THE physician, wrote Hippocrates, “must be clean in person, well dressed, and anointed with sweet-smelling unguents”.
But what, assuming you have your unguents sorted out, does “well dressed” mean in the context of modern medicine?
A much-cited 2005 study suggested patients had a strong preference for doctors in white coats over those wearing business suits, surgical scrubs or casual attire.
More than 80% of respondents rated a doctor photographed in a white coat as most trustworthy, knowledgeable and competent and said they would be most likely to follow this doctor’s advice and to return to them for follow-up care.
Humans have long used various kinds of attire as markers of authority or special knowledge — bishops and judges mostly still do. So have doctors got it wrong in turning away from their traditional uniform?
Well, the evidence may be less conclusive than is often claimed.
Dr Matt Bianchi is an American neurologist who eschews both white coat and tie, and describes himself as having a shaved head and “bilateral black hoop earrings” along with “tattoos covering approximately 17% of my skin”.
The only negative comments on his appearance (apart from those of “a mildly demented elderly man in heart failure”) had come from medical colleagues, Dr Bianchi wrote in a 2008 review of the evidence.
“There have been countless moments of connection with patients who confided that some aspects of my appearance made them feel more comfortable”, he wrote.
Although the literature was generally interpreted as supporting traditional attire, the data actually revealed a more balanced distribution of opinions by patients and doctors, he concluded.
A survey of American general practice patients last year also found no dominant preference for how doctors should dress.
The authors noted that other studies had produced conflicting results and there was also evidence that patients given information about potential bacterial contamination of clothing actually preferred that doctors not wear a white coat or necktie.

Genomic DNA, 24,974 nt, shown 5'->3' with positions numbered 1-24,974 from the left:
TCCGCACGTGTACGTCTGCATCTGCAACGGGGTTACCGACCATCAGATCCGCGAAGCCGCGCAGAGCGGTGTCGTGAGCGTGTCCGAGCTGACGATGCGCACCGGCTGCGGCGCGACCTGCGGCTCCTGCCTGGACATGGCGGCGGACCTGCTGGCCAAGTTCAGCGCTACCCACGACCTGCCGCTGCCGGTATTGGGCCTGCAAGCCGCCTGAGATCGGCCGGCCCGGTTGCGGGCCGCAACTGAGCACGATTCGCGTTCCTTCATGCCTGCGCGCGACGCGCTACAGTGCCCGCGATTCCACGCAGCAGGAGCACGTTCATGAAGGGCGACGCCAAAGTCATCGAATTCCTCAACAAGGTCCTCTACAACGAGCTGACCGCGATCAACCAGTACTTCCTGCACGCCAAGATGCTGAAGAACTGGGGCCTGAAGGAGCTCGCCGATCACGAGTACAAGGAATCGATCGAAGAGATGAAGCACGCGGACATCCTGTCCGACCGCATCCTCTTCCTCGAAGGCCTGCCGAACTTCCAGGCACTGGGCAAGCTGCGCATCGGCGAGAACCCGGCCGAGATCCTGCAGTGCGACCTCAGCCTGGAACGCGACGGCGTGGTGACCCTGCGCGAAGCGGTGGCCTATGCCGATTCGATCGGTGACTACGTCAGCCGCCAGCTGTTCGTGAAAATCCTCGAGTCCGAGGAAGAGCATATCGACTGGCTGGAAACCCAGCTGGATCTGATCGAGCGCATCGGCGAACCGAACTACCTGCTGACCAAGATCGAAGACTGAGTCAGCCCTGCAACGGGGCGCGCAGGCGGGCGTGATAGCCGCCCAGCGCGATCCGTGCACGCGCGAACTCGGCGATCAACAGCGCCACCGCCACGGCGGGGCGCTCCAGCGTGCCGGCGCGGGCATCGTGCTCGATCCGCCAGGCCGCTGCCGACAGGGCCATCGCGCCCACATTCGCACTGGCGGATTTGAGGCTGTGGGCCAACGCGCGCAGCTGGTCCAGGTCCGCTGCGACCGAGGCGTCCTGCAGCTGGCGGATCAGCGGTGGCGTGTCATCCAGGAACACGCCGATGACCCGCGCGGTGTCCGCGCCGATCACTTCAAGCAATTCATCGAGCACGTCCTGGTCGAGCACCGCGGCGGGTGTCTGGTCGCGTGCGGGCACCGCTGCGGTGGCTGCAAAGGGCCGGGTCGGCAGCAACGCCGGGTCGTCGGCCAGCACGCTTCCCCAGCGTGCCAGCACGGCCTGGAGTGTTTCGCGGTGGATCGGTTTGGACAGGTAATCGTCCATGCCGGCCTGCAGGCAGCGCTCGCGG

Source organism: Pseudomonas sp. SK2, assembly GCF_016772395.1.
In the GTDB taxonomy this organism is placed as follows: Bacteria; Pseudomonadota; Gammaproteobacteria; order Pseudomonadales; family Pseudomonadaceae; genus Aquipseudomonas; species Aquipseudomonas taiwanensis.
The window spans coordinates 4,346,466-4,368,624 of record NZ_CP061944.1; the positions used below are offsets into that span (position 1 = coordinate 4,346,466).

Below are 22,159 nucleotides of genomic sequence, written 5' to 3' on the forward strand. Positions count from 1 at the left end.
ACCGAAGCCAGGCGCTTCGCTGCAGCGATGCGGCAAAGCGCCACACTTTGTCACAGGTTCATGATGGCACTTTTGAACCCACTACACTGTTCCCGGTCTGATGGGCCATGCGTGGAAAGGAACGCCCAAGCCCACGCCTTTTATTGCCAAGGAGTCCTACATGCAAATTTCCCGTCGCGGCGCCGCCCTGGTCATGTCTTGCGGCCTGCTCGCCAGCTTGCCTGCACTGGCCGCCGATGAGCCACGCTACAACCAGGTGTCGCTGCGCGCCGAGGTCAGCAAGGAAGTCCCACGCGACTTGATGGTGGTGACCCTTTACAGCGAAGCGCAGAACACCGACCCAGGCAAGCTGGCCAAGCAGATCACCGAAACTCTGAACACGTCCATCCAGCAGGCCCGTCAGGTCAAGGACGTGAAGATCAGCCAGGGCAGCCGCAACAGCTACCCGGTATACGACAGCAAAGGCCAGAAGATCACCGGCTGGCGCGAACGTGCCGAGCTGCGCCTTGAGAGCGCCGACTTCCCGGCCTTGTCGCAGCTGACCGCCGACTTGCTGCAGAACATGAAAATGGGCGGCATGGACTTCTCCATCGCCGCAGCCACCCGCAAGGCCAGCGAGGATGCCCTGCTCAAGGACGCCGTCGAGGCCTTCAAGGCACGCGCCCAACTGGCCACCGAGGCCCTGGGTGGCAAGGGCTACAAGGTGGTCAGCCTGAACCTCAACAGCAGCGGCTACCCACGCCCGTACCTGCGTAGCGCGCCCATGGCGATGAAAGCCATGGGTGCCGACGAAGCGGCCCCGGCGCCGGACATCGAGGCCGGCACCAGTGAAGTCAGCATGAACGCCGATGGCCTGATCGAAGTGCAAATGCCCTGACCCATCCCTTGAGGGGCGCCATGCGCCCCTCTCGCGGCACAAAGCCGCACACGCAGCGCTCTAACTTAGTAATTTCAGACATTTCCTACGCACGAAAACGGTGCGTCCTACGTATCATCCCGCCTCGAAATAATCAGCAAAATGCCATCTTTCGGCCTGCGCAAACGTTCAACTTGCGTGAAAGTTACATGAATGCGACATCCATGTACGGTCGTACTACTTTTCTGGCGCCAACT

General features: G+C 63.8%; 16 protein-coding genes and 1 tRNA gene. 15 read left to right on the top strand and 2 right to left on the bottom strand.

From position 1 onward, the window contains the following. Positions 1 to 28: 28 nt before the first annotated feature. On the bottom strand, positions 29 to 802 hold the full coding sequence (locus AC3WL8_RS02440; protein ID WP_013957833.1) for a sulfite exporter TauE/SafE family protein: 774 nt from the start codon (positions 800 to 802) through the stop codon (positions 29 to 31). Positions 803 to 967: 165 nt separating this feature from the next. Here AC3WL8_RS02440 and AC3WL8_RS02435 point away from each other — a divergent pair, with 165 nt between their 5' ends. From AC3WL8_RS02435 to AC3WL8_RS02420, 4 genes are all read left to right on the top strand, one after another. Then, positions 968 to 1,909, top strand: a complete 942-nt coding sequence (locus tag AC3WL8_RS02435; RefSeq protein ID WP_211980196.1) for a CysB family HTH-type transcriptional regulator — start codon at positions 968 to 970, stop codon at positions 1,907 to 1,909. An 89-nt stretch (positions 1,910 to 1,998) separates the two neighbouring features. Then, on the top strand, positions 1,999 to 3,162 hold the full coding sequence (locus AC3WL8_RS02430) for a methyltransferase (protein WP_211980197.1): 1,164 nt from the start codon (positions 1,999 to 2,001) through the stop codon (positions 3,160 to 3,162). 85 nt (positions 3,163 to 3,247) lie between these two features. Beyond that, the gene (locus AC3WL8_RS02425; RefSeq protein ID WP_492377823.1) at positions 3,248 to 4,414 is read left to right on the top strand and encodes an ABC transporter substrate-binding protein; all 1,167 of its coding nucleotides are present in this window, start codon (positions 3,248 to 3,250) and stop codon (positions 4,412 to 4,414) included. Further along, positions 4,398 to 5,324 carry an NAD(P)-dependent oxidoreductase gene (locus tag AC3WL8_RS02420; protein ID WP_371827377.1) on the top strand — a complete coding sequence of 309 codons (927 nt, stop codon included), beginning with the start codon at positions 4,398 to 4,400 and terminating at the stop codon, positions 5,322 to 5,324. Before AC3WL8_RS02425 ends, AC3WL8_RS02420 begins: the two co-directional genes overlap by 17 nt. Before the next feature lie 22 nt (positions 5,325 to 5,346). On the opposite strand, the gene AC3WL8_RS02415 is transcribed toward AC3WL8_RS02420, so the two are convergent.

Overall patient preferences, they said, were likely to reflect both cultural setting and the specialty of a particular doctor.
One study, for example, had found 97% of psychiatry patients did not want to see their doctor in a white coat, while another in a primary care clinic for veterans found 76% of patients did prefer this item of clothing.
It’s not just doctors: a study of podiatry patients found 96% believed a white coat inspired the most confidence in the practitioner.
In fact, it may be that the white coat is now a more important marker for those who are not actually members of the medical profession.
Another study showed patients have more confidence in doctors’ competence and trustworthiness when they wear a white coat than when they are otherwise attired.
You wouldn’t know it from the paper’s title — “Doctor’s attire influences perceived empathy in the patient–doctor relationship” — but the “doctors” in this study were in fact practitioners of traditional Korean medicine and the research was conducted by that country’s Acupuncture and Meridian Science Research Center.
Perhaps the real message from all this conflicting evidence is that there is no one way to be a doctor in our diverse contemporary world. The most appropriate dress will vary in different cultures, different clinical settings and between individual practitioners.
And the symbolic power of the uniform assumed by 19th century doctors as a mark of scientific standing may in any case be fading as it is increasingly coopted by those peddling miracle cures, rejuvenating face creams and wonder diets.
The white coat may, in the future, become the symbol of the homeopath while doctors turn up for work in shorts and a T-shirt.
Mind you, there are always those unguents to fall back on …
Jane McCredie is a Sydney-based science and medicine writer.
Posted 7 May 2012